by Rachel Daehl)
Amulet Gets Cooking with Colossal
Eric Colossal sold world rights to his fantasy graphic novel series, Rutabaga the Adventure Chef, to Carol Burrell at Amulet Books. The series follows an “adventure chef” named Rutabaga, who travels to a “fantasy land” to find bizarre ingredients to cook in his enchanted cauldron. The first book in the series, due out in March 2015, will include pages straight out of Rutabaga’s cookbooks, with recipes that readers can make at home, such as “Chocolate Peanut Butter Pots” and “Perfect Pep Potion.” Charlie Olsen of InkWell Management brokered the two-book deal.
Filmmaker Haifaa al Mansour is adapting Wadjda, her feature film debut, and the first ever feature from a Saudi Arabian woman, into a middle-grade novel of the same name for Penguin Young Readers Group. Wadjda tells the story of an 11-year-old girl growing up in the suburbs of Riyadh, who dreams of owning a green bicycle. The deal for North American rights was brokered by Amy Berkower of Writers House and Lauri Hornik, president and publisher of Dial Books for Young Readers, with Dial editorial director Namrata Tripathi editing. “This story will give readers a glimpse into a world they don’t often get to encounter,” said Tripathi. “I know they will fall in love with the character of Wadjda, who is fiercely determined and universally appealing. This is one of those stories that opens eyes and touches hearts.” The book is scheduled for publication in fall 2015.
Preller Re-ups at Macmillan
Liz Szabla at Feiwel and Friends signed a North American rights deal to two novels by Bystander author James Preller. The first of the two is a middle-grade novel titled The Fall, slated for fall 2015; it follows a boy who writes in his journal as he tries to come to terms with his role in the life and death of a classmate, after her tragic suicide, which was prompted in part by cyberbullying. Rosemary Stimola, of Stimola Literary Studio, handled the two-book, six figure deal. Bystander was released by Feiwel and Friends in 2009.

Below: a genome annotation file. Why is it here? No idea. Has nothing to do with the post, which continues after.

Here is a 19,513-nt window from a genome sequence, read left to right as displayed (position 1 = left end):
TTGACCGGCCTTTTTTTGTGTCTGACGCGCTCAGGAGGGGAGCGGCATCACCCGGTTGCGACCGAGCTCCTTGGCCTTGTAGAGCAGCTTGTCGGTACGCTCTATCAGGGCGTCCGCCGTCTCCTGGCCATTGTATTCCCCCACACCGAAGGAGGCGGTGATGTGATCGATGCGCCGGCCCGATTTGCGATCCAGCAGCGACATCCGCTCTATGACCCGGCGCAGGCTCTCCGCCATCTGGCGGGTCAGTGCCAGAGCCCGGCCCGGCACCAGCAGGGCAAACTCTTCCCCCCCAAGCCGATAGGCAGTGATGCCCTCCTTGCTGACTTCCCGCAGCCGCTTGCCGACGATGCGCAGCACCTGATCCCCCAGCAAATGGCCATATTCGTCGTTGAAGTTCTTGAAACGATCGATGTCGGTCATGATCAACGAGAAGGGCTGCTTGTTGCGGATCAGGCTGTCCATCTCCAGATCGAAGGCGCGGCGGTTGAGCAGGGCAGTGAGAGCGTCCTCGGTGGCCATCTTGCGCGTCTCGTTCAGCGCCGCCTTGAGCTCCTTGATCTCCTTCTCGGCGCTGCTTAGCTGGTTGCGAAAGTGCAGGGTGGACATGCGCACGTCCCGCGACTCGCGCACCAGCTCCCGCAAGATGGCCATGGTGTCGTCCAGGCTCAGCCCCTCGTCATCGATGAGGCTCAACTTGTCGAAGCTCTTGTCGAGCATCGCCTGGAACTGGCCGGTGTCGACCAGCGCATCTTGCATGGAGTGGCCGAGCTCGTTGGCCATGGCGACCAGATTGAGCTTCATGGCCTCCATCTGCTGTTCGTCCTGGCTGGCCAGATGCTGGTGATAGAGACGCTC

Reiss Gendell Sells Two Memoirs
Foundry’s Yfat Reiss Gendell brokered deals for two new memoirs. Atria’s Greer Hendricks preempted North American rights to Laurie Hess’s book, in which the exotic-animal veterinarian documents her “struggles to balance her personal life as an overworked, underslept wife and mother” with her time running a unique animal hospital in a “quirky” upstate New York town. She finds herself in a “race against time” to uncover why sugar gliders—small nocturnal possums that have become popular as exotic pets—are mysteriously dying across the country.
Then there’s Christian Hageseth’s “fish-out-of-water” story, about his five-year journey from “marijuana novice to winner of top honors at the Cannabis Cup,” which is, per the agent, the “Oscars for pot.” Emily Carleton at Palgrave Macmillan bought North American rights in a “lively” auction.
Abbeville Lands Lyons
Bob Abrams of Abbeville Press bought world rights to What a Time It Was!, by veteran film critic Jeffrey Lyons. To be released in spring 2016, the book reveals “exclusive anecdotes” about actors, filmmakers, diplomats, gangsters, athletes, and larger-than-life characters of New York’s golden age, including Edward Albee, Jerry Lewis, Spencer Tracy, Louis Armstrong, Dorothy Parker, Woody Allen, and Joan Rivers. Lyons is the author of seven books and cohosts the New York City film series Talking Movies. Karen Gantz, who has an eponymous shingle, brokered the deal.
Graywolf Picks Up ‘Empty Chairs’
Peter Bernstein at Bernstein Literary closed a deal with Jeff Shotts at Graywolf Press for world rights (excluding China, Hong Kong, and Taiwan) to Empty Chairs: Selected Poems, by Liu Xia. The collection presents the haunting poetry of the artist and activist, who is still under strict house arrest since her husband, 2010 Nobel Peace Prize recipient Liu Xiaobo, was imprisoned. The book, to be published in fall 2015, will include approximately 60 poems spanning Liu’s career, in the original Chinese alongside English translations, with several of her original black-and-white photographs. Also included will be an introduction by formerly imprisoned Chinese author Liao Yiwu, and an afterword by translators Ming Di and Jennifer Stern.
Iowa Grad Heads to SMP
Michael Homler at St. Martin’s Press took world English (excluding Canada) rights to Julia Whicker’s debut novel, Wonderblood. Told through the perspectives of three narrators, the novel is set 500 years in the future, in what was once the U.S. Whicker received her M.F.A. at the Iowa Writers Workshop in 2006, where she won both the Capote Fellowship and the Teaching-Writing Fellowship. Peter Steinberg, who has his own agency, handled the deal.